Off on my bike and could I get my bloody gloves on? Could I heck. I ended up wobbling dangerously side to side to put them on. 3 times round Arthur’s seat. 3 times up that hill. Up. That. Hill. However. I was on a better bike than last year, and I like to think I am a little bit fitter than last year. (Think a lot of yourself there love). I did find it easier, and I enjoyed it. Most of all, I didn’t die. There was a man in a long army style coat standing at the side cheering everyone on so I smiled and thanked him that first time and had a joke with him the second and third. I saw a few numbers in the 300’s go past me but I expected that. There’s always a few elite types. I kept watch for my husband as I had expected him to catch me in T1 but hadnt seen him yet.
On the downhill I decided to go for it and went flying down. A bit too fast as I was yelled at to slow down and if I had had my porridge like I should have done it would have been making a reappearance. Good thing my clothes are black that’s all I’m saying.
In to T2 and surprisingly I didn’t fall off and I was able to run ok. Well, as good as you can in cleats. It felt like I was trying to run on heels. Not great. I frantically looked over to Joes section to see if his bike had gone genuinely believing if he hadn’t passed me he must have pulled out. He really shouldn’t have done it as he really wasn’t well but apparently winding him up that I was going to beat him was too much for him to take. His bike wasn’t there so I knew he must have been out on the course.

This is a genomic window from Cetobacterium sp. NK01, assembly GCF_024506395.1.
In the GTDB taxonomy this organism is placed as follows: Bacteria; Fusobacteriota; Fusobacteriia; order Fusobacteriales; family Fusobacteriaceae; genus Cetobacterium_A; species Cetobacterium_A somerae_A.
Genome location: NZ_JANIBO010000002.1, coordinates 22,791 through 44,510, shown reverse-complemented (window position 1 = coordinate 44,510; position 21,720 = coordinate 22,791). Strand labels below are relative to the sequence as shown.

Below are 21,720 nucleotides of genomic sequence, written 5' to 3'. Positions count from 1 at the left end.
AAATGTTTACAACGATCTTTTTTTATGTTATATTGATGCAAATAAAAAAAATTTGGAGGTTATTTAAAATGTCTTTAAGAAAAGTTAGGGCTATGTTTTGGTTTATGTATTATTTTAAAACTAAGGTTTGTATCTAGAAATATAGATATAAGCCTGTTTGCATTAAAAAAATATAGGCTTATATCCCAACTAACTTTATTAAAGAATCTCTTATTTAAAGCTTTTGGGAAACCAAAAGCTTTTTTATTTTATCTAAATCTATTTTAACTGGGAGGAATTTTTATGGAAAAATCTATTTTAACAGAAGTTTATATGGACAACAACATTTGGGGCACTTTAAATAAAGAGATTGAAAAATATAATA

Trainers on and I grabbed a gel and took off. Then quickly went back to take my helmet off. It happens. It was only a few steps, no big deal. My legs were ok to run on which I really was shocked at given I had just ran every day in December (and the last 3 in November, that’s an important point). I did find the hill quite hard but another smile and joke with the man in the long coat and I made it to the top. All the while watching over my shoulder for Joe. Downhill and I tried to give it the last of what I had in my legs. Up the last incline and through the finishing banner.
I went straight over to the transition area and looked for Joes bike. It was there so I searched the crowd, couldn’t see him, so went back down the course. The marshalls asked if I was supporting or gloating. ‘A bit of both’ I cheekily laughed. To be fair it wasn’t long before he came up that last hill and yes, I made sure he knew I was there.
It was actually quite nice cheering him over the line for once. It’s not something I normally get to do. He hasn’t done any races himself so there’s been no opportunity for me to play the eccentric, supportive wife screaming from the sidelines. It will happen though. And he will love it!
Of course I know I didn’t actually beat him. He started a good 10 minutes after me and was only a few minutes behind me finishing.
But. I was first over the line. That is an actual fact.
He pretty much died after it and is still ill but that’s what stubborn does to you. We have a race we are both doing next year and I am more than aware he will beat my ass. But for now, I won!